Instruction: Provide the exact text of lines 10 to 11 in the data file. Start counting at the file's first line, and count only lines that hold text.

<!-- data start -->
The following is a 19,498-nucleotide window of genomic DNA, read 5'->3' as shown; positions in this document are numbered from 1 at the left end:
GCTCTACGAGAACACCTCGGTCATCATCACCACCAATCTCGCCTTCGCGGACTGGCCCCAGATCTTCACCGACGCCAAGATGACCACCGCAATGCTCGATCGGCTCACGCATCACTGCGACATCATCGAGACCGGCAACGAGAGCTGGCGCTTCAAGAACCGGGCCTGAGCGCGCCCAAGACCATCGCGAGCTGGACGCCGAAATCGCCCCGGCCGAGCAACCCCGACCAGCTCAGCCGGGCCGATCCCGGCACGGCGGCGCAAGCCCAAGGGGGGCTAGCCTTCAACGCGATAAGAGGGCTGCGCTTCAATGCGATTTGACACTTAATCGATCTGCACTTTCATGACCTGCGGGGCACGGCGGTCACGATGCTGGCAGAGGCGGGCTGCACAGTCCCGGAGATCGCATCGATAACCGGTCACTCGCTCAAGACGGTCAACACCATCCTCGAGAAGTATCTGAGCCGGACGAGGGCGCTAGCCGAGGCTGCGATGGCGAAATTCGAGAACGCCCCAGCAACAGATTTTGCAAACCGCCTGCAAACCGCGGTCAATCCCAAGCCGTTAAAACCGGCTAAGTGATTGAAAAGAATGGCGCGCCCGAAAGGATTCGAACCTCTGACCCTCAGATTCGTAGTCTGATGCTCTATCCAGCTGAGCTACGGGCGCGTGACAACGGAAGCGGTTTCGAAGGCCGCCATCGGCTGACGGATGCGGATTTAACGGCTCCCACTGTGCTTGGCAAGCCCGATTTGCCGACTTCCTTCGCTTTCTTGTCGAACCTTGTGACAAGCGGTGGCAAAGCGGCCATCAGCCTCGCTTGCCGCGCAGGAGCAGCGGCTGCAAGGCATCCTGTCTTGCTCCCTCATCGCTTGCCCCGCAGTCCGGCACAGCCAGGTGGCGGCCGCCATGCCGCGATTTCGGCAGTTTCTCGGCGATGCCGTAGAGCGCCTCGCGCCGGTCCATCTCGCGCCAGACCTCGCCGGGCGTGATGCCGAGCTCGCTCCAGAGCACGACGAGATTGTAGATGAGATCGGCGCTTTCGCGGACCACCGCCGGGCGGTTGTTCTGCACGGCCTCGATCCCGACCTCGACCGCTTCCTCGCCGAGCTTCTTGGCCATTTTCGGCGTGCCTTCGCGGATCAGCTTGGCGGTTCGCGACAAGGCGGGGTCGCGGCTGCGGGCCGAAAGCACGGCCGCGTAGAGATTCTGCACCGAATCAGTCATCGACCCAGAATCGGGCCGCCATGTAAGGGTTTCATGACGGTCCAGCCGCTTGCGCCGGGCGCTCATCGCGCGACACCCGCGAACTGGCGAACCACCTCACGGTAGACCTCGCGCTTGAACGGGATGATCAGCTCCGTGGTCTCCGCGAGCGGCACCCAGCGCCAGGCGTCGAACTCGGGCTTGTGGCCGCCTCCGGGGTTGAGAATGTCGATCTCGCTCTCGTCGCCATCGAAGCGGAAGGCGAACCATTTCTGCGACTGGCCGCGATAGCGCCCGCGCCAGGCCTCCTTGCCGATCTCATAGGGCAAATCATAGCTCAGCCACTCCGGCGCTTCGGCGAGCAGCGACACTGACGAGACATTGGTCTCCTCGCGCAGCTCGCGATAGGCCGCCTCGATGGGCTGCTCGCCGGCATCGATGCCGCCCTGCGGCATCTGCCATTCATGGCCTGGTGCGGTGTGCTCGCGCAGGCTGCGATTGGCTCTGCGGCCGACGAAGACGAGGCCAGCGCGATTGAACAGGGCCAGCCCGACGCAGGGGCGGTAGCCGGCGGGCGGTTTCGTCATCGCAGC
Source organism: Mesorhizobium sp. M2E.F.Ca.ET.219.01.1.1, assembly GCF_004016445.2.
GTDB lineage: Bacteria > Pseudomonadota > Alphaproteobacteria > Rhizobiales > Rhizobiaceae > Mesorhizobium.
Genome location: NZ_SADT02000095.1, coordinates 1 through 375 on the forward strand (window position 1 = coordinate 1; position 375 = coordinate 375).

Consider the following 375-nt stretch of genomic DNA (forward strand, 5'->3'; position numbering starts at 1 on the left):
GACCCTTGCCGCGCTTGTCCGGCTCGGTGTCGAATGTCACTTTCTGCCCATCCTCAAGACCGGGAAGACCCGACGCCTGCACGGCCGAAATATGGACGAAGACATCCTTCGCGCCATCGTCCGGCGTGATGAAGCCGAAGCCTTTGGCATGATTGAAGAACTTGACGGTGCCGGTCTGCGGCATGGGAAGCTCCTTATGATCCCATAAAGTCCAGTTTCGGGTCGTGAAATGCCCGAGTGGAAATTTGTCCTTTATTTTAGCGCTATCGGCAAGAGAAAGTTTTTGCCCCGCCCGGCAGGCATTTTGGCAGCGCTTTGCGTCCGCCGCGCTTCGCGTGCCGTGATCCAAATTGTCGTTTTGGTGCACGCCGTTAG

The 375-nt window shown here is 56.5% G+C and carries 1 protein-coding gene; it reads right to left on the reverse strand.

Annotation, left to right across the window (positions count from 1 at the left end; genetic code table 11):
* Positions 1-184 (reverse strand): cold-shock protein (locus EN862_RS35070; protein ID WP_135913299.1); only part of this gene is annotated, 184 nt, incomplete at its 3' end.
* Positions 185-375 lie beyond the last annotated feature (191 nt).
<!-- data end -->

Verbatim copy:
* Positions 1-184 (reverse strand): cold-shock protein (locus EN862_RS35070; protein ID WP_135913299.1); only part of this gene is annotated, 184 nt, incomplete at its 3' end.
* Positions 185-375 lie beyond the last annotated feature (191 nt).